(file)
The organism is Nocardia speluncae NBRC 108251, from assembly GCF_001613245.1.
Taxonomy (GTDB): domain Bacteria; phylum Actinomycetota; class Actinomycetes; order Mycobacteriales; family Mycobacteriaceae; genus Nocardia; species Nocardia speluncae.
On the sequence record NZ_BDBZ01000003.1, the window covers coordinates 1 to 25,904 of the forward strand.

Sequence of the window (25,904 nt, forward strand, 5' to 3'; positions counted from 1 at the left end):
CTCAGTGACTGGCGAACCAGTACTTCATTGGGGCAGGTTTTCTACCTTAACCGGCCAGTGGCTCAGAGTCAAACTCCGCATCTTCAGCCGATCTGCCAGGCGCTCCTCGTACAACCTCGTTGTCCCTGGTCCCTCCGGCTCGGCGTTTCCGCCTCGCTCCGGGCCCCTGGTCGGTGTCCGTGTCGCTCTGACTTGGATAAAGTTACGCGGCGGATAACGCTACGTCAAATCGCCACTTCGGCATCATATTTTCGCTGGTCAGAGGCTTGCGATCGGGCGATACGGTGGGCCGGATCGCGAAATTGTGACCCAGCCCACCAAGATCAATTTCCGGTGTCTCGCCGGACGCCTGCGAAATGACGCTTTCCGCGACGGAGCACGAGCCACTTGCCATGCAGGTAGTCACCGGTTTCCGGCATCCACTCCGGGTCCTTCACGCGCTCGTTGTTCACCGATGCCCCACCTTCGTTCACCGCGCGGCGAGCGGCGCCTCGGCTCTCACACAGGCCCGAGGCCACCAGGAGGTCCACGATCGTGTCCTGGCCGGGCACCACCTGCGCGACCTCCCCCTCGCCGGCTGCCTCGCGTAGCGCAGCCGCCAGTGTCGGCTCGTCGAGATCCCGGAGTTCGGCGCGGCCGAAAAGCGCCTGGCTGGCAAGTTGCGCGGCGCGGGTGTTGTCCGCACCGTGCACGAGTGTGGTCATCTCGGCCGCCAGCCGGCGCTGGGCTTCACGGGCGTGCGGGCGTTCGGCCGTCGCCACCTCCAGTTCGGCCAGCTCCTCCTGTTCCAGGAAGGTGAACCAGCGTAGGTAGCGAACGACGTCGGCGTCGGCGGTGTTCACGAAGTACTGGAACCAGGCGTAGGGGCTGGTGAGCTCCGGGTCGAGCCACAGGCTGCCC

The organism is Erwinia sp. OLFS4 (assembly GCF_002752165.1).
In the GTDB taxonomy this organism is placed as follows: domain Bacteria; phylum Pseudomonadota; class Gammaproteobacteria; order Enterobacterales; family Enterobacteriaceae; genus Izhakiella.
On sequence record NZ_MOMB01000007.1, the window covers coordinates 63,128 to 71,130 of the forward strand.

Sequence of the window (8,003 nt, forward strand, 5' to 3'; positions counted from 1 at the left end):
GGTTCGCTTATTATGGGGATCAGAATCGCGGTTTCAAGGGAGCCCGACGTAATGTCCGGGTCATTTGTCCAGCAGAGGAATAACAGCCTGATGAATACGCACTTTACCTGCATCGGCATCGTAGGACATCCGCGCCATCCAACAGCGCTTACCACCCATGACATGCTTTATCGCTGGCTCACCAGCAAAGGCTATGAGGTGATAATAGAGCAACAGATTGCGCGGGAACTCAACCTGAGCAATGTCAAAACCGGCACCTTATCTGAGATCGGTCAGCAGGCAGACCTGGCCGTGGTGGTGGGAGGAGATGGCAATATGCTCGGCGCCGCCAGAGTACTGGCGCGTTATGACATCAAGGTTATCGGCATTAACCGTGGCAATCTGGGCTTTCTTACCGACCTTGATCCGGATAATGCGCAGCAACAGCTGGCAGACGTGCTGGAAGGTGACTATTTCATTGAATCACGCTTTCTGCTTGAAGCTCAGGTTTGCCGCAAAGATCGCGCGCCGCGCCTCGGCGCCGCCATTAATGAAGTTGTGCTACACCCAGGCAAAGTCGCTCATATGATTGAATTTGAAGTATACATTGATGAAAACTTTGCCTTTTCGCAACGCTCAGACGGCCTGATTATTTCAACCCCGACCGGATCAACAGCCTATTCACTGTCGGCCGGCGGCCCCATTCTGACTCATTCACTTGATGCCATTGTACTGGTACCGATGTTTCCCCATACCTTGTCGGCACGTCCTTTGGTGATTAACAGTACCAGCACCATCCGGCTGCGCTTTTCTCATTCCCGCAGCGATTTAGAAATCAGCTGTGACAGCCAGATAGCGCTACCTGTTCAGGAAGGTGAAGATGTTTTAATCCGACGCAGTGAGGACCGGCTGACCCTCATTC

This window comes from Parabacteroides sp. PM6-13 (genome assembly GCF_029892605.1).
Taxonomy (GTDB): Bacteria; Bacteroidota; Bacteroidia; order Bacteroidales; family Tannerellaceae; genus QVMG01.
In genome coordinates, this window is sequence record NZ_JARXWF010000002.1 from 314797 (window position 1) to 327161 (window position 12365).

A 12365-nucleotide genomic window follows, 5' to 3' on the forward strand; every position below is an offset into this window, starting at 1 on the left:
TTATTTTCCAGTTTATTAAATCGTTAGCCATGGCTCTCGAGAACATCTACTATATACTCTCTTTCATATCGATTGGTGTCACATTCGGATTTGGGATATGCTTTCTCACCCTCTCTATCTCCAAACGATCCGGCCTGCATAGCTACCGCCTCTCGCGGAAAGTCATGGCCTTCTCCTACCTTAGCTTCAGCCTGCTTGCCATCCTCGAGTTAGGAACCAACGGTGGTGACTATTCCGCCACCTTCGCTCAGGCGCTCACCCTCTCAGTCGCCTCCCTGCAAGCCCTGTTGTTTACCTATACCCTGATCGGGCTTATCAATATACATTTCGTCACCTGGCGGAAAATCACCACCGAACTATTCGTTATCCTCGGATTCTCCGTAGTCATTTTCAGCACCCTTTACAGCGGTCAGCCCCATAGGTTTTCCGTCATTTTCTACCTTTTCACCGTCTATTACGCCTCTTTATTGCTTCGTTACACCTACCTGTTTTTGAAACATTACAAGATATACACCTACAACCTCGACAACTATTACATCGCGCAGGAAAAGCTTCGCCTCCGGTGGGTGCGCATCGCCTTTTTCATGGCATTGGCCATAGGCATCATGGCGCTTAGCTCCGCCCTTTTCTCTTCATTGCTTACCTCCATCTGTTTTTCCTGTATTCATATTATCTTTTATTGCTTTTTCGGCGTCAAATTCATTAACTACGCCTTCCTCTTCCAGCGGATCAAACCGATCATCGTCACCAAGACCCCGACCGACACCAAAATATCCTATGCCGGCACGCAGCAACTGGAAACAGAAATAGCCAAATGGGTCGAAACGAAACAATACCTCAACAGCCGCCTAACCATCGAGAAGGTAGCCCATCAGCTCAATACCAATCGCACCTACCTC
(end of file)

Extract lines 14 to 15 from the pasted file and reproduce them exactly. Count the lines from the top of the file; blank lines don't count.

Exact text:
A 12365-nucleotide genomic window follows, 5' to 3' on the forward strand; every position below is an offset into this window, starting at 1 on the left:
TTATTTTCCAGTTTATTAAATCGTTAGCCATGGCTCTCGAGAACATCTACTATATACTCTCTTTCATATCGATTGGTGTCACATTCGGATTTGGGATATGCTTTCTCACCCTCTCTATCTCCAAACGATCCGGCCTGCATAGCTACCGCCTCTCGCGGAAAGTCATGGCCTTCTCCTACCTTAGCTTCAGCCTGCTTGCCATCCTCGAGTTAGGAACCAACGGTGGTGACTATTCCGCCACCTTCGCTCAGGCGCTCACCCTCTCAGTCGCCTCCCTGCAAGCCCTGTTGTTTACCTATACCCTGATCGGGCTTATCAATATACATTTCGTCACCTGGCGGAAAATCACCACCGAACTATTCGTTATCCTCGGATTCTCCGTAGTCATTTTCAGCACCCTTTACAGCGGTCAGCCCCATAGGTTTTCCGTCATTTTCTACCTTTTCACCGTCTATTACGCCTCTTTATTGCTTCGTTACACCTACCTGTTTTTGAAACATTACAAGATATACACCTACAACCTCGACAACTATTACATCGCGCAGGAAAAGCTTCGCCTCCGGTGGGTGCGCATCGCCTTTTTCATGGCATTGGCCATAGGCATCATGGCGCTTAGCTCCGCCCTTTTCTCTTCATTGCTTACCTCCATCTGTTTTTCCTGTATTCATATTATCTTTTATTGCTTTTTCGGCGTCAAATTCATTAACTACGCCTTCCTCTTCCAGCGGATCAAACCGATCATCGTCACCAAGACCCCGACCGACACCAAAATATCCTATGCCGGCACGCAGCAACTGGAAACAGAAATAGCCAAATGGGTCGAAACGAAACAATACCTCAACAGCCGCCTAACCATCGAGAAGGTAGCCCATCAGCTCAATACCAATCGCACCTACCTC